Supreme Court strikes down overall limit on campaign contributions to candidates over a two-year period, though it leaves in place (for now!) limits on individual contributions to candidates. The Court's casual equation of money and speech is beyond annoying -- I'm so old-fashioned I believe speech is speech and money is property -- but this ruling ought to be easy for Democrats to run on: all they need do is cast their opponent as the lapdog of millionaires and corporations -- you wouldn't even have to avoid seeking out campaign donations from those same millionaires and corporations yourself if you hit first and hard. Then again, when do Democrats ever hit first and hard, or find the easy stuff easy?
Louisiana Gov. Bobby Jindal (R) offers his own plan to repeal the Affordable Care Act and replace it with something vibrant and new. Nah, just kidding: he'd repeal it and replace it with tort "reform" which saves money for rich HMO-owners and no one else, with spending caps for Medicaid and Medicare which cut benefits, with the "restoration" of Medicare "cuts" which were actually cuts in Medicare subsidization of private health insurers, and a Rube Goldbergian "high-risk pool" scheme which wouldn't cover very many folks with pre-existing conditions and would cost a lot more money than he says it would. The worst part? Mr. Jindal wants credit for not just saying "no" to everything like a diaper-loaded brat! You can't just have ideas, sir -- you have to have ideas that aren't utter-crap-with-crap-sauce.
Sen. Rand Paul (R-KY) says Republicans need to get "beyond deportation" and "make clear it is open to a more welcoming approach to immigration." The same Rand Paul who co-sponsored the "Anchor Babies" bill in the Senate in early 2011? The bill that would have amended our Constitution so that folks born in America to undocumented immigrants on American soil could be stripped of their right to American citizenship? Always watch what they do, not what they say -- especially Rand Paul, who's so far made a career out of selling out to his corporate paymasters and mouthing off about matters like drones and free speech and defense spending without doing thing one about them.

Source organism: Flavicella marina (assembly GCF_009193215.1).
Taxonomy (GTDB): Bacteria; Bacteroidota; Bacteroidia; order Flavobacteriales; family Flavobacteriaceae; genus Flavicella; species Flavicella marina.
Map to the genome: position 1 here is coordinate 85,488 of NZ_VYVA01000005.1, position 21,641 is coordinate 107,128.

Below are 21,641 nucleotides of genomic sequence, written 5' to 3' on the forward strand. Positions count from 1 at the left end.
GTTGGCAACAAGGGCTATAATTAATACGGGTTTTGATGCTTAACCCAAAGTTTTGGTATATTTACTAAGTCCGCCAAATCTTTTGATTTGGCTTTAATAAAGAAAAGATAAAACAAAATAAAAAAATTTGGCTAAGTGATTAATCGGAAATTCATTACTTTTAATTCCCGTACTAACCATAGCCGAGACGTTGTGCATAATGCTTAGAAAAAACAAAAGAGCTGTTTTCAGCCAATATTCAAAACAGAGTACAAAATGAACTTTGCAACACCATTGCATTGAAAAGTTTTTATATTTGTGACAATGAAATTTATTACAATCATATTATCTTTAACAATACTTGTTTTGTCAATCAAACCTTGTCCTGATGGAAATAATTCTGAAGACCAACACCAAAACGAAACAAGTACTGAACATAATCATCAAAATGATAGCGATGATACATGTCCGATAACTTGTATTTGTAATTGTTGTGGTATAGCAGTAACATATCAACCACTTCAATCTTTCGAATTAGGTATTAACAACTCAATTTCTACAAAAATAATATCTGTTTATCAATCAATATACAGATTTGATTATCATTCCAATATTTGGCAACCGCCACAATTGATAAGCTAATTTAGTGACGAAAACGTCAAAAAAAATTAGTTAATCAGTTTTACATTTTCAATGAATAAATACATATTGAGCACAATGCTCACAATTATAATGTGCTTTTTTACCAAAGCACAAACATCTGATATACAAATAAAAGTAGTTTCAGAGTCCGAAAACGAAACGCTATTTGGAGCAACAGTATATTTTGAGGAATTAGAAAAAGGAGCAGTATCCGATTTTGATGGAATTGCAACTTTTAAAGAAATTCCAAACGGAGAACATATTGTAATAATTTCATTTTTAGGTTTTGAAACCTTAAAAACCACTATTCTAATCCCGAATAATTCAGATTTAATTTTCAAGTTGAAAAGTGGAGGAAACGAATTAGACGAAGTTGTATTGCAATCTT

Sen. McConnell (E-KY) calls the Affordable Care Act a "catastrophe." It's one thing to mouth right-wing pablum, I suppose, but is he really ignorant of the fact that his home state of Kentucky is one of the few places where the ACA did really well from the beginning -- thanks largely to a state-run exchange that rolled out much better than the national exchange did? Such apparent ignorance must count for something in his upcoming re-election race -- if Ms. Grimes can take advantage of it, of course, since Democrats seem to have a lot of trouble catching what's thrown in their lap.
Finally, a South Carolina girl wants to make the Columbian mammoth the "state fossil," but some knuckledraggers in the State legislature have a tantrum about it, demanding an amendment declaring that the mammoth was created "on the sixth day." I do not know what penalty they've proposed for declaring that our scientific understanding of fossilization proves the beauty of God's creative process. Seriously, we need to understand that legislatives who need amendments like these are very likely deeply insecure about their faith -- no one who really believes the Bible tells them all they need know about the world would worry quite so much about whether the law marches in jackboot lockstep with it.